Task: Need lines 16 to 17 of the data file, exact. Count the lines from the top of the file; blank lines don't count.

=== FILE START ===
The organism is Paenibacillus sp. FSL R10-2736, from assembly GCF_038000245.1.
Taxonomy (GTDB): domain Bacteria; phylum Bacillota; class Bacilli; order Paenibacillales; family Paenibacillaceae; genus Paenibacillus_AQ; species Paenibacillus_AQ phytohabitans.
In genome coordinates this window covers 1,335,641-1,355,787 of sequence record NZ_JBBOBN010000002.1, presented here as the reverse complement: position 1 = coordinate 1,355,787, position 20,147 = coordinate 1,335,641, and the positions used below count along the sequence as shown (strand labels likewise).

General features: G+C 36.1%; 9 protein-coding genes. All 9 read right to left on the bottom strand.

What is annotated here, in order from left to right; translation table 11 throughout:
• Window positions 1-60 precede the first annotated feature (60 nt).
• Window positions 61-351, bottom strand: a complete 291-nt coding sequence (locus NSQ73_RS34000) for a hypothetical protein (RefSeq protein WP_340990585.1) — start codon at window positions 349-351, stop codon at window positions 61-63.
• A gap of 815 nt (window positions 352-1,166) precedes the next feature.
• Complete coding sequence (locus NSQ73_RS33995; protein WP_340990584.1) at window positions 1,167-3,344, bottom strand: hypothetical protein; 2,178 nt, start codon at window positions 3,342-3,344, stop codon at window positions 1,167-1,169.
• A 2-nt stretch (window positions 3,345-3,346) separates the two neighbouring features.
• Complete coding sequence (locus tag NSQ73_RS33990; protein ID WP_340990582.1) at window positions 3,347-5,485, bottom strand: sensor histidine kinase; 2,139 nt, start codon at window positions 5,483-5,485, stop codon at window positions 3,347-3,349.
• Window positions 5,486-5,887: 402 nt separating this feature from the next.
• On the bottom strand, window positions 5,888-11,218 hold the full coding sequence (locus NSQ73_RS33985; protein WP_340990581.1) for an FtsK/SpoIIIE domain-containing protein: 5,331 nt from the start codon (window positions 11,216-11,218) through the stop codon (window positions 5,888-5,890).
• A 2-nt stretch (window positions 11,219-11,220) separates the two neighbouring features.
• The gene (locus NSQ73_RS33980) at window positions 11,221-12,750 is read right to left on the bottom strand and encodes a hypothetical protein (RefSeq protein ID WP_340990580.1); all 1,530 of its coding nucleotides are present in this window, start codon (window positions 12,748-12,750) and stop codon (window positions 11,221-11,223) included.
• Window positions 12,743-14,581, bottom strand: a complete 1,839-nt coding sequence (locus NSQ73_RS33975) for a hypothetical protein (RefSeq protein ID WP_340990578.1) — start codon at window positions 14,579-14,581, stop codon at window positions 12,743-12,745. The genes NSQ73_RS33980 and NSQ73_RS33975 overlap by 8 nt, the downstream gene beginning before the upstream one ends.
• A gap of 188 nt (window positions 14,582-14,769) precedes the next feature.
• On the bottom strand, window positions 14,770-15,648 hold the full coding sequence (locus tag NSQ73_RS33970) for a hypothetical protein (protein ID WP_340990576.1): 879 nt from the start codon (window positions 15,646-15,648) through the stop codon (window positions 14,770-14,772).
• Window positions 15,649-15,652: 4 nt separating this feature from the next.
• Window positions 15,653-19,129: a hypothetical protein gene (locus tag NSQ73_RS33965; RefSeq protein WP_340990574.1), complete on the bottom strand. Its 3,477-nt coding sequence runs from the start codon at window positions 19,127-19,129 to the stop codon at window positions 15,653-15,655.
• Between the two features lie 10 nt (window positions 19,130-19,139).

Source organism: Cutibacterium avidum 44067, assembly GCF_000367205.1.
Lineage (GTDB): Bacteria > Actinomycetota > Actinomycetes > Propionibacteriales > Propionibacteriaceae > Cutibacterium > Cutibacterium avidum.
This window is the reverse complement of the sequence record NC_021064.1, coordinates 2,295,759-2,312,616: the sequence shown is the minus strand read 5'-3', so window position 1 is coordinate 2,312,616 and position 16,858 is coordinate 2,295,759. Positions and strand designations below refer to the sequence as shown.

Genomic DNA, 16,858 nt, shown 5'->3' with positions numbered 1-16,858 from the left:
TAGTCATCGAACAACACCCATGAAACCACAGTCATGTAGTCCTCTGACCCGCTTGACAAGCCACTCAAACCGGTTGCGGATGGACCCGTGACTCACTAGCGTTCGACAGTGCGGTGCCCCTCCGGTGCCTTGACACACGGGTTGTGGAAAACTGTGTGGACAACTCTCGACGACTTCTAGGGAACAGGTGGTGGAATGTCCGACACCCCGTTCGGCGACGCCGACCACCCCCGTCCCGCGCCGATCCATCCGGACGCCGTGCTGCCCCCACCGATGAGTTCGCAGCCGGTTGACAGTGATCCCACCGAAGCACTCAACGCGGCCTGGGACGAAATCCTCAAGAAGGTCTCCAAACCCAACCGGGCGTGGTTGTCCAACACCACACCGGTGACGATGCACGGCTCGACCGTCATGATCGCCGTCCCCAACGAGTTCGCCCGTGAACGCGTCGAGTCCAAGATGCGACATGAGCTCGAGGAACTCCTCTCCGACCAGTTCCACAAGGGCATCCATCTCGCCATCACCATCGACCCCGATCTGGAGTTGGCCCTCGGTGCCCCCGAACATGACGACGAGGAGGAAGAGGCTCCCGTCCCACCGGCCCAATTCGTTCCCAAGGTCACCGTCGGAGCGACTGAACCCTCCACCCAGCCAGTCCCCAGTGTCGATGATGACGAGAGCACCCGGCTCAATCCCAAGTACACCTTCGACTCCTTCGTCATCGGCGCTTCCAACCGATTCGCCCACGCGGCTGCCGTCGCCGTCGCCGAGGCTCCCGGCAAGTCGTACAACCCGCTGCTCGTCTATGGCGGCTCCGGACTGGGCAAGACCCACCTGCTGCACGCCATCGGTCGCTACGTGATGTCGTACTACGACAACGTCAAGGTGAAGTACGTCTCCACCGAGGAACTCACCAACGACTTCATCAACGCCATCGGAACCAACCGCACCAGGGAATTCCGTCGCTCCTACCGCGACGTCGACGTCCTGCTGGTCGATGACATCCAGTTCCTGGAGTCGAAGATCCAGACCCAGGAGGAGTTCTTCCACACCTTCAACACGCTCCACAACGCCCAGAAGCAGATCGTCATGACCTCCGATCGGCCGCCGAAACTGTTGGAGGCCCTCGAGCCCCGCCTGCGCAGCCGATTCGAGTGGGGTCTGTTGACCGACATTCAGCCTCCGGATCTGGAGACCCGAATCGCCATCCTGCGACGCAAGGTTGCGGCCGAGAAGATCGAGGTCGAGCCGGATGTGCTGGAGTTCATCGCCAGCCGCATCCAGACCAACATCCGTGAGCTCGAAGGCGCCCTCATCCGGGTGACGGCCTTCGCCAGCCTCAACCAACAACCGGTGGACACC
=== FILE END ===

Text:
• Window positions 12,743-14,581, bottom strand: a complete 1,839-nt coding sequence (locus NSQ73_RS33975) for a hypothetical protein (RefSeq protein ID WP_340990578.1) — start codon at window positions 14,579-14,581, stop codon at window positions 12,743-12,745. The genes NSQ73_RS33980 and NSQ73_RS33975 overlap by 8 nt, the downstream gene beginning before the upstream one ends.
• A gap of 188 nt (window positions 14,582-14,769) precedes the next feature.